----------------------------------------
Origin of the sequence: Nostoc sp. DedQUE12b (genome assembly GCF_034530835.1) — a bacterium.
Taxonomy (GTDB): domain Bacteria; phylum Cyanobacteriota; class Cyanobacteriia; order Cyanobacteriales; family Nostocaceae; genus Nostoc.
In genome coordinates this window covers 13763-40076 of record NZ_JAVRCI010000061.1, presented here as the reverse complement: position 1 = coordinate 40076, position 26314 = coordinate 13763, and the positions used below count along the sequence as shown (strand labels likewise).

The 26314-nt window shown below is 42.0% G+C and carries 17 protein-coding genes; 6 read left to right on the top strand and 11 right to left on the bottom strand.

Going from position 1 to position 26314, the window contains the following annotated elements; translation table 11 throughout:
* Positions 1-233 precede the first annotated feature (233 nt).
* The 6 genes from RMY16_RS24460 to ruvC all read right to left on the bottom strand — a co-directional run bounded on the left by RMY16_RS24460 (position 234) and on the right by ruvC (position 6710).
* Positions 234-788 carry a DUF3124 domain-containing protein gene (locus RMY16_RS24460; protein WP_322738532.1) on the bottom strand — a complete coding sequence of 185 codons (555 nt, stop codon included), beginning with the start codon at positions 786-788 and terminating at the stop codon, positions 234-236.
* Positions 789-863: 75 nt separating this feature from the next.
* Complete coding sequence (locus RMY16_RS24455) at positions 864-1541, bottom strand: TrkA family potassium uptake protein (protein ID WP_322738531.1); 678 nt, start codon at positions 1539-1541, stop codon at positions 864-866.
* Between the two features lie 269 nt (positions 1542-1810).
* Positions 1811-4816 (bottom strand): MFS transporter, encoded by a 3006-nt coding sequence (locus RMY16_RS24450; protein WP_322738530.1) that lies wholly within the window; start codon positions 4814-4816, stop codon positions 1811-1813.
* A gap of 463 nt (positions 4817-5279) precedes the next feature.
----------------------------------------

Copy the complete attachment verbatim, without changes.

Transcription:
Origin of the sequence: Nostoc sp. DedQUE12b (genome assembly GCF_034530835.1) — a bacterium.
Taxonomy (GTDB): domain Bacteria; phylum Cyanobacteriota; class Cyanobacteriia; order Cyanobacteriales; family Nostocaceae; genus Nostoc.
In genome coordinates this window covers 13763-40076 of record NZ_JAVRCI010000061.1, presented here as the reverse complement: position 1 = coordinate 40076, position 26314 = coordinate 13763, and the positions used below count along the sequence as shown (strand labels likewise).

The 26314-nt window shown below is 42.0% G+C and carries 17 protein-coding genes; 6 read left to right on the top strand and 11 right to left on the bottom strand.

Going from position 1 to position 26314, the window contains the following annotated elements; translation table 11 throughout:
* Positions 1-233 precede the first annotated feature (233 nt).
* The 6 genes from RMY16_RS24460 to ruvC all read right to left on the bottom strand — a co-directional run bounded on the left by RMY16_RS24460 (position 234) and on the right by ruvC (position 6710).
* Positions 234-788 carry a DUF3124 domain-containing protein gene (locus RMY16_RS24460; protein WP_322738532.1) on the bottom strand — a complete coding sequence of 185 codons (555 nt, stop codon included), beginning with the start codon at positions 786-788 and terminating at the stop codon, positions 234-236.
* Positions 789-863: 75 nt separating this feature from the next.
* Complete coding sequence (locus RMY16_RS24455) at positions 864-1541, bottom strand: TrkA family potassium uptake protein (protein ID WP_322738531.1); 678 nt, start codon at positions 1539-1541, stop codon at positions 864-866.
* Between the two features lie 269 nt (positions 1542-1810).
* Positions 1811-4816 (bottom strand): MFS transporter, encoded by a 3006-nt coding sequence (locus RMY16_RS24450; protein WP_322738530.1) that lies wholly within the window; start codon positions 4814-4816, stop codon positions 1811-1813.
* A gap of 463 nt (positions 4817-5279) precedes the next feature.